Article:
In fashion studies, appearance management is defined as a part of symbolic interaction process. As such, this perspective is based on the assumption that people use visual, symbolic and ambivalent nature of dress and engage in appearance management behaviour in order to construct a desirable identity (Kaiser, 1997). Moreover, the process of identity construction by means of appearance and subsequent negotiation of such identity allows individuals to resolve inner contradictions between personal desire for selfexpression and socially acceptable norms (Kaiser et al., 1991). Fashion consumption can be considered as a part of appearance management process. As a symbolic type of consumption, it allows individuals to communicate identity by creating a desirable visual imagery. In other words, individuals construct “a visual metaphor for identity” that is presented in various social contexts (Davis, 1994).

    An extensive body of research exists that examines how identity can be constructed through symbolic fashion consumption and appearance management. The topic of gendered identity construction through means of appearance and clothing have been theoretically asserted (Crane, 2000; Davis, 1994) and empirically tested. For instance, Rudd and Lennon (2000) found that women engaged in appearance management behaviour as a response to gendered social norms and to manifest control over their lives. Frith and Gleeson (2004) explored construction of masculine embodied identities through clothing practises.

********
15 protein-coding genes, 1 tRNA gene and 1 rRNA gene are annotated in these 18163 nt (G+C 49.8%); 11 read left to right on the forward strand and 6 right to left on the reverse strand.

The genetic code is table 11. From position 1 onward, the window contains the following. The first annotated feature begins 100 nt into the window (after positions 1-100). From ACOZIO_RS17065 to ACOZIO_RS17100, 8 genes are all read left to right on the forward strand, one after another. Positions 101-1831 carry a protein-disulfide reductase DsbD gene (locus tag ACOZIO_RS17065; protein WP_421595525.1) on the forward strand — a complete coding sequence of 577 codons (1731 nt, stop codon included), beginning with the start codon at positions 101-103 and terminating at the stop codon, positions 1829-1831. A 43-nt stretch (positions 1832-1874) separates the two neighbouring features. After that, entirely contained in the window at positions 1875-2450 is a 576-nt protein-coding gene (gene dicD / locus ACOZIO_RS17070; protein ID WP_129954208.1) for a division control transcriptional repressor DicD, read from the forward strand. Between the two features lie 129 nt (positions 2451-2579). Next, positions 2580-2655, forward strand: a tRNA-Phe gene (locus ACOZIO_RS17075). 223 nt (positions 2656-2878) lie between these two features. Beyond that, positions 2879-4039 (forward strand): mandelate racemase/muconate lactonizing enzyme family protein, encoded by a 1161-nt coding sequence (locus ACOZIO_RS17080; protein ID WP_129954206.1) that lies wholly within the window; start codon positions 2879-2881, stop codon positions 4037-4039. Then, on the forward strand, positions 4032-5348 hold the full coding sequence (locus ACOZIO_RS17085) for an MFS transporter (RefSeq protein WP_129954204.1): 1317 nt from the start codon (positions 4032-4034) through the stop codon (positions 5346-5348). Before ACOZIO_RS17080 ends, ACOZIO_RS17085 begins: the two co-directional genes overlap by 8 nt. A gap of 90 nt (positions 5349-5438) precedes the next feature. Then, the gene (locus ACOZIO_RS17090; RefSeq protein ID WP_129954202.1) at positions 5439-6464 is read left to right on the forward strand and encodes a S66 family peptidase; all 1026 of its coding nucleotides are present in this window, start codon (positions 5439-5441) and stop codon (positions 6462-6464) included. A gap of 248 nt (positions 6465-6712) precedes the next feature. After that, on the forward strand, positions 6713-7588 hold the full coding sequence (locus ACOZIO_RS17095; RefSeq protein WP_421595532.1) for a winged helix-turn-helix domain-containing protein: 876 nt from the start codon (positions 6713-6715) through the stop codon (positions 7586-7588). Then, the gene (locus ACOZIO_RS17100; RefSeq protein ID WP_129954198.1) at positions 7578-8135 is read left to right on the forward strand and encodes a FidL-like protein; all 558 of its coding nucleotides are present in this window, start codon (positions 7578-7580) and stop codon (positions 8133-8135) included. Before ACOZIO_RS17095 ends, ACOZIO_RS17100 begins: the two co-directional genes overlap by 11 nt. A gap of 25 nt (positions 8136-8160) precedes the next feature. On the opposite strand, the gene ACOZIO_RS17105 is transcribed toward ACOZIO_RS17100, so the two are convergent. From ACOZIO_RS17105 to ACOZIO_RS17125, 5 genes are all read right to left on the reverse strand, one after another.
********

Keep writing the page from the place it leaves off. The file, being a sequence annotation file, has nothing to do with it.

Another strand of research, albeit limited one, addresses the issues of non-heterosexual identity construction by means of clothing and appearance (Clarke, Hayfield, & Huxley, 2012; Clarke & Spence, 2013; Clarke & Turner, 2007; Hayfield, Clarke, Halliwell, & Malson, 2013; Hutson, 2010; Krakauer & Rose, 2002). Findings indicate that for members of gay and lesbian communities, positive identity was achieved by conforming to existing communal appearance rather than opposing to them. Choosing appropriate clothes and hairstyles (ex. butch/androgynous look) was seen as a process of identity negotiation where conformity was agentive and strategic behaviour that provided codes to communicate their sexual identity and allow others to recognize it.